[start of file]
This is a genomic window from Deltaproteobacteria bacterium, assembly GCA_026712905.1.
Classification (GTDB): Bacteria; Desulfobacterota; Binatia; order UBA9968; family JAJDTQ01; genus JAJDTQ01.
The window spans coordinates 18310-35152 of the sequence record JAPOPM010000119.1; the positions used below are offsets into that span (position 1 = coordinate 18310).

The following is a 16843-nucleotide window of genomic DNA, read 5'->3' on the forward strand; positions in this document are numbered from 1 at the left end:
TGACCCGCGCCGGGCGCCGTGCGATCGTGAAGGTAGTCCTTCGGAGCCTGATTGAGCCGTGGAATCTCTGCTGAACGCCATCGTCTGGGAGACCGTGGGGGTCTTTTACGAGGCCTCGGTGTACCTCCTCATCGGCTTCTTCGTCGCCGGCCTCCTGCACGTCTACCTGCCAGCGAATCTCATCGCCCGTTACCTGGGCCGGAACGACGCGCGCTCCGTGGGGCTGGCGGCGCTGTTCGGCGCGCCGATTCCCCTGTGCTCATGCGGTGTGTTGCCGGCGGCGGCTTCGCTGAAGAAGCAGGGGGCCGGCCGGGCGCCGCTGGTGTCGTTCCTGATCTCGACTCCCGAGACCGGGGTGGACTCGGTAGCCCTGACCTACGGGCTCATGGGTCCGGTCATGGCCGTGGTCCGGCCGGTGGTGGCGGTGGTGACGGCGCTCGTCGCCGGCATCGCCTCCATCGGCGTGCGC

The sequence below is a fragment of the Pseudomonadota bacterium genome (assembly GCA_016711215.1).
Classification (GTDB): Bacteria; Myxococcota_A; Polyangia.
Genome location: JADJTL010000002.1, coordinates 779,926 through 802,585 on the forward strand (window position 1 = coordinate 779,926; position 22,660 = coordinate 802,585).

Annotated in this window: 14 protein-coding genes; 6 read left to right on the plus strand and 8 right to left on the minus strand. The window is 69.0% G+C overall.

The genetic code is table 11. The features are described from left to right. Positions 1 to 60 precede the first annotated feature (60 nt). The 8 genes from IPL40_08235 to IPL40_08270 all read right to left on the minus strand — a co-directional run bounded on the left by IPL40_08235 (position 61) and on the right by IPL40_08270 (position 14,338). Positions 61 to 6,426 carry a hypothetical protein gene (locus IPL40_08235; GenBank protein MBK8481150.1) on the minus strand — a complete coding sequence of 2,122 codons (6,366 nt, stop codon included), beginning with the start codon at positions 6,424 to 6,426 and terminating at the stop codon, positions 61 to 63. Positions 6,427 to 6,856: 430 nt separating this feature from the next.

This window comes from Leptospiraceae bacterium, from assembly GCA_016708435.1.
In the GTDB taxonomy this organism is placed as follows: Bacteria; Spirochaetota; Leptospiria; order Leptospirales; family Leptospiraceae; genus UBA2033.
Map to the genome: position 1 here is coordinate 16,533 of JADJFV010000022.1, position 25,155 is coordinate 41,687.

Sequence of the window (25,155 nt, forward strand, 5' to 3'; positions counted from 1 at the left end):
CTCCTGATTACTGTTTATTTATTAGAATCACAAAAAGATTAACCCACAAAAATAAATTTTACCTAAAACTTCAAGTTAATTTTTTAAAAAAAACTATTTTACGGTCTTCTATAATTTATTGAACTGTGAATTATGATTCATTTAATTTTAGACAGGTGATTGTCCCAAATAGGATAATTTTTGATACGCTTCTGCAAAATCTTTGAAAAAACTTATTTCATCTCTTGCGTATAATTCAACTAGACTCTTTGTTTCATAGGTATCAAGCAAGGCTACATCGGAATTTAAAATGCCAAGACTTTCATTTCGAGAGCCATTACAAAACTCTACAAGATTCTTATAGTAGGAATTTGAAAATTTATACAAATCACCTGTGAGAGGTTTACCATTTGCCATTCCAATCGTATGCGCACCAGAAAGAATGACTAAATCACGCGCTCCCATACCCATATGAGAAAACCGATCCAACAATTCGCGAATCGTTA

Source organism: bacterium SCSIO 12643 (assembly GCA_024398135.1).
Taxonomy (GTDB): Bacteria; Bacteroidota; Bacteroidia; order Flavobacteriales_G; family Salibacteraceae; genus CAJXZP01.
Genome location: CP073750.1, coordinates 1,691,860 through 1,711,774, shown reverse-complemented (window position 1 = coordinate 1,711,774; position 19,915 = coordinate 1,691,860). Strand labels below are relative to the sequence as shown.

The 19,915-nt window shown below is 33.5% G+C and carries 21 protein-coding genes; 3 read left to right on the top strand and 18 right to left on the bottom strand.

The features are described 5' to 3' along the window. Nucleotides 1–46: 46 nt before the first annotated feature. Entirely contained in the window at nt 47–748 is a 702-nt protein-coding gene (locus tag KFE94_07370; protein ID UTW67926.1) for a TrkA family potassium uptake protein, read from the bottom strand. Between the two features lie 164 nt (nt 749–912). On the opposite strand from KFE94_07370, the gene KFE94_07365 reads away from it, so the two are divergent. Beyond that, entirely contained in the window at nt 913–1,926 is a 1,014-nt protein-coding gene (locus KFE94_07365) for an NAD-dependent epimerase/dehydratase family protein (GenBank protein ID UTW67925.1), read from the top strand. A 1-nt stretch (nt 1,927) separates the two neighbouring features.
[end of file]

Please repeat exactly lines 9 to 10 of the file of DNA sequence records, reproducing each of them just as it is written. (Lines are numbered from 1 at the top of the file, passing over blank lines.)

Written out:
Annotated in this window: 14 protein-coding genes; 6 read left to right on the plus strand and 8 right to left on the minus strand. The window is 69.0% G+C overall.

The genetic code is table 11. The features are described from left to right. Positions 1 to 60 precede the first annotated feature (60 nt). The 8 genes from IPL40_08235 to IPL40_08270 all read right to left on the minus strand — a co-directional run bounded on the left by IPL40_08235 (position 61) and on the right by IPL40_08270 (position 14,338). Positions 61 to 6,426 carry a hypothetical protein gene (locus IPL40_08235; GenBank protein MBK8481150.1) on the minus strand — a complete coding sequence of 2,122 codons (6,366 nt, stop codon included), beginning with the start codon at positions 6,424 to 6,426 and terminating at the stop codon, positions 61 to 63. Positions 6,427 to 6,856: 430 nt separating this feature from the next.